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Fleet managers have hugely influential role in Road to Zero Strategy, says Lex

Fleets can help ensure the success of the Government’s Road to Zero Strategy through implementing eco fleet policies and eliminating cash or car policies that are at odds with sustainability.

Lex has warned that cash or car policies could be at odds with fleet sustainability policies

So said Ashley Barnett, head of fleet consultancy at Lex Autolease, at last week’s ACFO Spring Seminar as he highlighted that developing a sustainable fleet policy offered “immense challenges but also immense opportunities”, and urged fleet managers “to be an active participant in change and not a victim”.

At the seminar, entitled ‘Another Year of Evolution’ and held on 27 March at the British Motor Museum in Gaydon, the issue of the growing number of cash takers came under the spotlight, including the numbers of drivers switching to 7-10 year-old vehicles; a trend that conflicts not only with Government strategy but with employers’ own sustainability agendas.

Instead, Barnett outlined a six-point action plan for fleet managers:

  • Identify future fleet strategy and how its sustainability fitted
  • Understand why their organisation offered a car or cash benefit
  • What should the company car benefit look like in the future in line with the objectives of their employer
  • How could sustainability be ensured within future fleet policies
  • Identify how they could influence future fleet policy changes
  • Identify how they could measure fleet policy success.

Barnett added that fleet managers should question why their organisation offered a cash or car option; just because it had always been available did not mean that it should be continued. “If a business has a policy around sustainability you don’t want a car policy that is at odds with it,” he continued.

“The Government is very clear on its ‘Road to Zero Strategy’. It has 31 years to achieve its aim, that is seven car replacement cycles, and fleet managers have the ability to influence change today.”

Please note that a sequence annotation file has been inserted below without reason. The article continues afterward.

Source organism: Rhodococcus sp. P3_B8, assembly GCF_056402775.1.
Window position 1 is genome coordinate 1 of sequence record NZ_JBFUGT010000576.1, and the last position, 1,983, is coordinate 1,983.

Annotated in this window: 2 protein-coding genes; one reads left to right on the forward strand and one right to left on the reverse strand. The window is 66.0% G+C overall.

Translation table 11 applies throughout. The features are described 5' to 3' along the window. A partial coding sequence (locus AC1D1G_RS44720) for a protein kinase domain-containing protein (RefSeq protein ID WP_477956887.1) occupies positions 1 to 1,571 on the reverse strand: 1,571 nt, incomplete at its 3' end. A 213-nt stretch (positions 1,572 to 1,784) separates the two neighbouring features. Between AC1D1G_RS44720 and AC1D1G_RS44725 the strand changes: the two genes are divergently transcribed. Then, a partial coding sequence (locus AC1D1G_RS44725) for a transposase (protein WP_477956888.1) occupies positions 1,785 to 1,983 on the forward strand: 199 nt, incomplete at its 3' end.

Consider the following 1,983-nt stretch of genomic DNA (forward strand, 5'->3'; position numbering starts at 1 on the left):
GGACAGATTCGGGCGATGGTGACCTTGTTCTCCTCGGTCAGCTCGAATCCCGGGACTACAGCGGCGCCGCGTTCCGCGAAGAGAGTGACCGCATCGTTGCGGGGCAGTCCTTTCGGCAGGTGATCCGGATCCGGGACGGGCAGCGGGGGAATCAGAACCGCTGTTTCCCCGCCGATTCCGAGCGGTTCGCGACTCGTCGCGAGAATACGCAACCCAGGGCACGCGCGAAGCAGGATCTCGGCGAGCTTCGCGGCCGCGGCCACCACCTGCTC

With the Government continuing to review the shape of future company car Benefit-in-Kind taxation from April 2020 ahead of an anticipated summer announcement, Barnett highlighted that fleet uptake of plug-in vehicles was “way behind the curve” required to meet official targets.

“Fleet managers have the ability to influence change, but it is not about changing the fleet all in one go,” he said. “We can all see that tax is rising, and the Government wants cars to be at the bottom end of the tax structure in terms of emission levels.

“Too many businesses view company cars as a cost and not a benefit, but some policies have become too restrictive. Fleet managers have the ability to take back control, promote company cars as a reward and give employees the responsibility to select the car they want. We could then see an increase in company car take-up. Company cars should be valued because they provide a hassle-free comfort blanket for employees, particularly in terms of maintenance and insurance.”

His comments were backed up in a talk from Mike Moore, tax director at professional services firm Deloitte, who said that fleets may come under pressure from employees to allow them to take a cash in lieu of a company car, but employers should be aware of “unintended consequences”.

Distinguishing between ‘perk’ and ‘essential user’ drivers, Moore added: “Employers must be very careful about what the aims are in offering cash and undertake due diligence to ensure it meets business needs and there are no unintended consequences – a higher tax bill for both a company and driver because of the way a deal was structured.”

He also suggested that establishing the ‘right level’ of cash allowance could prove troublesome – employer or employee-neutral – with “most businesses going somewhere in between”.

Moore acknowledged that some company car drivers may have seen their Benefit-in-Kind tax bill increase by as much as 127% over two four-year vehicle replacement cycles.

Responding to concerns over the rising number of employees opting out of company cars, Moore highlighted that company cars offered benefits to both employers and employees. In respect of employers, benefits included an easier ability to meet duty of care and corporate responsibility requirements as well as harmonised benefit provision at job/car grade level; while for employees the benefits included business/private mileage profile protection, comfort around vehicle service and maintenance and insurance costs being covered and no issue with potentially having to meet credit rating requirements if acquiring a vehicle privately.

Hoping that the Government would provide tax clarity with its forthcoming announcement, Moore said: “In the next five to six years fleets may come under pressure from drivers to move towards cash, but I don’t think it is the answer for all drivers.”

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Natalie Middleton

Natalie has worked as a fleet journalist for nearly 20 years, previously as assistant editor on the former Company Car magazine before joining Fleet World in 2006. Prior to this, she worked on a range of B2B titles, including Insurance Age and Insurance Day.